Tiny Tip – When You’re Stuck Coding, Write a Letter You’ll Never Send

When I’m programming, I often run into problems I can’t solve. I’ve gotten pretty good at reading the documentation (at Bart’s insistence), and I read lots of forum discussions on sites like Stack Overflow where people help each other with their code, but it’s pretty common that I still can’t figure out how to fix my code.

I often engage Dorothy in a text chat, which sometimes turns into a Skype chat with screen sharing. One of the most annoying things about Dorothy helping me is that she always asks me what I’m trying to DO. It’s annoying because it’s the right question. I’ll be down in the weeds saying, “I can’t push into this array” but she wants to know why I want to push into the array and what I hope to accomplish when I do.

Sometimes I write an email to Dorothy or to Bart where I describe the problem on which I’m stuck. What I find really often is that as I try to articulate the problem I’m having, I have to keep mutating my sentences as I discover logic problems or syntax problems.

Recently I was stuck on a rather gnarly coding problem and I came up with an absolutely fabulous solution.

I didn’t write to Dorothy and I didn’t write to Bart. I wrote a letter with no intention of sending it to anyone at all. My theory was that I might be able to solve my own problem if I simply pretended I was going to send the letter.

I started by writing out what wasn’t working. As I tried to explain the problem, I found two entire functions that I had written and yet never used to do anything. As I tried to explain why they were there in my fake letter, I was able to verify that they didn’t need to be there at all. My code just got simpler.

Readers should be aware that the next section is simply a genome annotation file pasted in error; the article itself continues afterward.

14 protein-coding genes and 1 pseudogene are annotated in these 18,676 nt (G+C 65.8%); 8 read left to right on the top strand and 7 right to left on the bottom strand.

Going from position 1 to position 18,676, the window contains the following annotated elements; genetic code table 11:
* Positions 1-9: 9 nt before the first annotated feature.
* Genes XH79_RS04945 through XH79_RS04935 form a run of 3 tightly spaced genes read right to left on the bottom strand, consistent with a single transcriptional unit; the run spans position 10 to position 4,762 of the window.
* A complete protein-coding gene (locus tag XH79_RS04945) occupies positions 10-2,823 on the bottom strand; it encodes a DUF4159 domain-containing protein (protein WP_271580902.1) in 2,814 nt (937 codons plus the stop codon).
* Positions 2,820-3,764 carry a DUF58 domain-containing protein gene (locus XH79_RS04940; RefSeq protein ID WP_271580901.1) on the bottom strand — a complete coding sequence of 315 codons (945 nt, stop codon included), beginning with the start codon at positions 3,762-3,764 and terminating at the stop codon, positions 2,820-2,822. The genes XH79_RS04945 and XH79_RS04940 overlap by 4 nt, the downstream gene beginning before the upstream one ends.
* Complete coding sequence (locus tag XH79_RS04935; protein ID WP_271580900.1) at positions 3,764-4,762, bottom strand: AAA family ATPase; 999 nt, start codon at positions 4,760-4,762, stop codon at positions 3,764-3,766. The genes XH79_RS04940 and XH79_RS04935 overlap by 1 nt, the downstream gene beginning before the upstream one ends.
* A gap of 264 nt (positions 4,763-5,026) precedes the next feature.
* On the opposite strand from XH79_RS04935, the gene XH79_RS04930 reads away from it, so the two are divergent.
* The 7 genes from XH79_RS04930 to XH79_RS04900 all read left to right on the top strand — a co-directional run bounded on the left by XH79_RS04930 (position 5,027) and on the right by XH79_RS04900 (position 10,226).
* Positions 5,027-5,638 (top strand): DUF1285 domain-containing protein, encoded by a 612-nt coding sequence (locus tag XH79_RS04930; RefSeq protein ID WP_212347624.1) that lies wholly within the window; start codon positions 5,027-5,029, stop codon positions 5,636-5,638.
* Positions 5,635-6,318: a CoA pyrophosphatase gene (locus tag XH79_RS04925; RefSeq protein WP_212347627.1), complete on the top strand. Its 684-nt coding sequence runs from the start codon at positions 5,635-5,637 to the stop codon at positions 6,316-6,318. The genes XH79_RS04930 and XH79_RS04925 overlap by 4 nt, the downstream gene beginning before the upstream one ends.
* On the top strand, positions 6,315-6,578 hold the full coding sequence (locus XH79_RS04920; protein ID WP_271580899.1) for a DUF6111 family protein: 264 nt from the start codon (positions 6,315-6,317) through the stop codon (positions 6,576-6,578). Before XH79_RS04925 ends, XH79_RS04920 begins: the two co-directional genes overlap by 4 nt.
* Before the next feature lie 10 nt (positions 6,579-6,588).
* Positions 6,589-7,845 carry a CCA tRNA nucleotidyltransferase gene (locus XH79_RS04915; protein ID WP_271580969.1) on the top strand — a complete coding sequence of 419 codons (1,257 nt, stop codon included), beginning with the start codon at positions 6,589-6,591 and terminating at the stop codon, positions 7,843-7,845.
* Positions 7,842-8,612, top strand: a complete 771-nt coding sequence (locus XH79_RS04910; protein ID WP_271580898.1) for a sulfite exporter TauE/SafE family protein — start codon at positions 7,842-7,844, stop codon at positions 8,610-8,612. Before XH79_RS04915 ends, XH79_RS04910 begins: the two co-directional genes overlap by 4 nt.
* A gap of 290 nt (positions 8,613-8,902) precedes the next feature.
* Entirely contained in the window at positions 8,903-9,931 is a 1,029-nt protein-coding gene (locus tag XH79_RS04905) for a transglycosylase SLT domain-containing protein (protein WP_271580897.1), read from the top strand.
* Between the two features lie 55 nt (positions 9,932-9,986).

I’m not surprised to find extra code lying around. I program in fits and starts. When I start coding, it is all-consuming. Hours and hours can go by in the blink of an eye, which often turns into days where I get nothing else done. After three days, I realize I have to write for the podcast so I have to stop, and I may not get back to what I was doing for weeks or sometimes even months.

I wish I could figure out a way to set aside maybe 4-8 hours per week to program so I would make slow but steady progress, but I can’t figure out a way to do that. If I wrote function during one of those fits and starts, I may not even remember doing it weeks later when I come back to it.

Once I had documented where I was stuck and eliminated unnecessary code, I channeled my inner Dorothy and asked myself what was I trying to do? As much as I hate to give Dorothy a pat on the back, that question was exactly what I needed to ask to figure out where I’d gone wrong.

After a day or two of trying to write a coherent description of my problem that I never intended to send to anyone, I figured out what I was actually trying to do, I eliminated unnecessary code, and I wrote some tight code that actually accomplished my goal.

Perhaps this is a technique that seasoned programmers already know all about, but I wanted to share because it was a huge help to me to write a letter I never intended to send.

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